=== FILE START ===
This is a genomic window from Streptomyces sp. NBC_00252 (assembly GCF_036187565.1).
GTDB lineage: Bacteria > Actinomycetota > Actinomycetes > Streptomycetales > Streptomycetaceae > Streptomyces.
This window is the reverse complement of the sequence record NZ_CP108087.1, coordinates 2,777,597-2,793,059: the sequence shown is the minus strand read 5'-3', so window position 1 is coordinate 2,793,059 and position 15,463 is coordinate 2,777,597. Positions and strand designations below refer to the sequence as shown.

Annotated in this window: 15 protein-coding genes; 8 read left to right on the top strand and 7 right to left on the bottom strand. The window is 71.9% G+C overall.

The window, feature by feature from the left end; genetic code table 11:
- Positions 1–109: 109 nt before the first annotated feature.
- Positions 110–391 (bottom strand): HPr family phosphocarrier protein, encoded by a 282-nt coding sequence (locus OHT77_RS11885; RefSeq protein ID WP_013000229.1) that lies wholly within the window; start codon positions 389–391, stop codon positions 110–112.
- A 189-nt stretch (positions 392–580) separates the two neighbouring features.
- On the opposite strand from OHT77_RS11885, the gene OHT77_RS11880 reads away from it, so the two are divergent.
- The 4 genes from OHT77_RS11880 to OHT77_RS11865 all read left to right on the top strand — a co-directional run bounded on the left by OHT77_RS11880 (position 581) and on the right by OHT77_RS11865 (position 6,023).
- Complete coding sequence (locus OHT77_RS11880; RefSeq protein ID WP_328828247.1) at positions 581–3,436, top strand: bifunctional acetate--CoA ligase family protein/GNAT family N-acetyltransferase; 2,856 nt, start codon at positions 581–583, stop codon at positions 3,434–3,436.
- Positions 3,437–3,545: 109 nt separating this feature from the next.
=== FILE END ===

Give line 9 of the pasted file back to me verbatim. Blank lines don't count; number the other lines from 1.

- On the opposite strand from OHT77_RS11885, the gene OHT77_RS11880 reads away from it, so the two are divergent.